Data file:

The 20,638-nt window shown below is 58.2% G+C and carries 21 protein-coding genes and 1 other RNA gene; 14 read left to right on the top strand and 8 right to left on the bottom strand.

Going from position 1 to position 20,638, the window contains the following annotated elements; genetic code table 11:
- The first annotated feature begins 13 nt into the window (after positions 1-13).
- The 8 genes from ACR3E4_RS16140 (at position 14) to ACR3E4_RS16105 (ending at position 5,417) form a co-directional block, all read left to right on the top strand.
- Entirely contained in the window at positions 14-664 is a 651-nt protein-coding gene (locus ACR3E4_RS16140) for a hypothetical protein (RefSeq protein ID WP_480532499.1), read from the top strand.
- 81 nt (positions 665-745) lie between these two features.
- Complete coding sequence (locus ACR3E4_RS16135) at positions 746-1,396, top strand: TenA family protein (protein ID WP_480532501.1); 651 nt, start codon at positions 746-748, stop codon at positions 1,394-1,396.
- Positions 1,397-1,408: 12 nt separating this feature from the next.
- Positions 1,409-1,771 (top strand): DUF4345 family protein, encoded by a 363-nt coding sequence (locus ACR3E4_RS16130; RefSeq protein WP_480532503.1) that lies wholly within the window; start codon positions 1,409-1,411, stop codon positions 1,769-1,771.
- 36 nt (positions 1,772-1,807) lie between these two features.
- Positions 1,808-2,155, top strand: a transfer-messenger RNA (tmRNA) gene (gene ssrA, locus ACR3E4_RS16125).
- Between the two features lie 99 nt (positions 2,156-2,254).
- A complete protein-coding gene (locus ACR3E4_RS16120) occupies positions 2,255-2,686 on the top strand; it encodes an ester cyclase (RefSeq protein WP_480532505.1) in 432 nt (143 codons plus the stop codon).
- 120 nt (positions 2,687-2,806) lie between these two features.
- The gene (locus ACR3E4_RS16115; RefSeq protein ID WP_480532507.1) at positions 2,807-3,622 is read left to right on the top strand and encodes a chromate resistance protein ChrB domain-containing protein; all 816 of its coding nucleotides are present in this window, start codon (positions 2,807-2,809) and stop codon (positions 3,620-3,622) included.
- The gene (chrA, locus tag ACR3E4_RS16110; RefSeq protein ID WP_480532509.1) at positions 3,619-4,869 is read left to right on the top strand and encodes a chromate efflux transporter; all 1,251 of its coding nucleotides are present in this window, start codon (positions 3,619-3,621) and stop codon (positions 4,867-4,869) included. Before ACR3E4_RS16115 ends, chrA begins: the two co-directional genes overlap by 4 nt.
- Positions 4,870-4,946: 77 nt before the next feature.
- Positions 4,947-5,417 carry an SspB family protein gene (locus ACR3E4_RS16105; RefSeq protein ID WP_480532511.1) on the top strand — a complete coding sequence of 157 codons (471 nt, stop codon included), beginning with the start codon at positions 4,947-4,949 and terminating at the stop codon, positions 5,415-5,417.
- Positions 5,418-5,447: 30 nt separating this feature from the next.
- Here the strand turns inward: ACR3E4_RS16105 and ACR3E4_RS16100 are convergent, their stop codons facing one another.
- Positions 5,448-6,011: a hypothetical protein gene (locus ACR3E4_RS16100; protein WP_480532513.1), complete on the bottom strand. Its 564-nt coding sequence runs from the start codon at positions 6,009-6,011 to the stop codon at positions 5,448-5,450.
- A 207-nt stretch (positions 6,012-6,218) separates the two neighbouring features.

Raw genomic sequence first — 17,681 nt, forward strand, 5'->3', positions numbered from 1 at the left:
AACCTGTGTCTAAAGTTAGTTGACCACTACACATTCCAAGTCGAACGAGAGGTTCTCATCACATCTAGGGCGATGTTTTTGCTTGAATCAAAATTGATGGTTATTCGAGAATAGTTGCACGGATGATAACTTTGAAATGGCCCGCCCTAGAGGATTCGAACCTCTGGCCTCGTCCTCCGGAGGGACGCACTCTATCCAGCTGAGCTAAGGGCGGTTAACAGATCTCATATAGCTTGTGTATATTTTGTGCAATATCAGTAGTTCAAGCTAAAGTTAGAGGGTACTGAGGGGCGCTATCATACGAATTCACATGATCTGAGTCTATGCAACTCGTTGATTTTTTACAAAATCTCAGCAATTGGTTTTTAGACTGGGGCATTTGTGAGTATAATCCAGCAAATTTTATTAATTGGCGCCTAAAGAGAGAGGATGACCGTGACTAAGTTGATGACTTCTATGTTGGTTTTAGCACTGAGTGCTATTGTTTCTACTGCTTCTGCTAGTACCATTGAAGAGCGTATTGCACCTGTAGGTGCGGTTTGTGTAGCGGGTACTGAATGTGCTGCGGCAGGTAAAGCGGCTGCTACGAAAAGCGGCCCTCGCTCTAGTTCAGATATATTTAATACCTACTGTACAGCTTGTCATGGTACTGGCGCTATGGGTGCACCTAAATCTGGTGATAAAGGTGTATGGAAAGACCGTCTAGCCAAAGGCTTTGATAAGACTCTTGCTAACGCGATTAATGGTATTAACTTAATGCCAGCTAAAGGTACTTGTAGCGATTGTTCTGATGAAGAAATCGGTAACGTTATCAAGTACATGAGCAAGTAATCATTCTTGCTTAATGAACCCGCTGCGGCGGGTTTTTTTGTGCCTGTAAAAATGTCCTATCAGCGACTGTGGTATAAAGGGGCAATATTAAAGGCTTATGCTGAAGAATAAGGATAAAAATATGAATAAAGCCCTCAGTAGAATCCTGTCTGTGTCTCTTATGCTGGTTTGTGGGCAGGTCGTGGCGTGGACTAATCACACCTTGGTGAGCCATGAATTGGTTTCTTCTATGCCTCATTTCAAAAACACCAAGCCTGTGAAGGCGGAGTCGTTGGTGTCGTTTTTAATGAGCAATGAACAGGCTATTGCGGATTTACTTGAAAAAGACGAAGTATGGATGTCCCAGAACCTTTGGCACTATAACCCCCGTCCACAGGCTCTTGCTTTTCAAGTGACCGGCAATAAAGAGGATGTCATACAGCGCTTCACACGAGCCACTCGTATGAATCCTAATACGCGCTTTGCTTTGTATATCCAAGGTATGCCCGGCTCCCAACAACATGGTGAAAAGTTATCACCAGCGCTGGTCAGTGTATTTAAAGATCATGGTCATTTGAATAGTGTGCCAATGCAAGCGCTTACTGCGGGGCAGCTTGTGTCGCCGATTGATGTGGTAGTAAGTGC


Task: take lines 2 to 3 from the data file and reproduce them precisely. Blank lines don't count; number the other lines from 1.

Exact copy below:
Going from position 1 to position 20,638, the window contains the following annotated elements; genetic code table 11:
- The first annotated feature begins 13 nt into the window (after positions 1-13).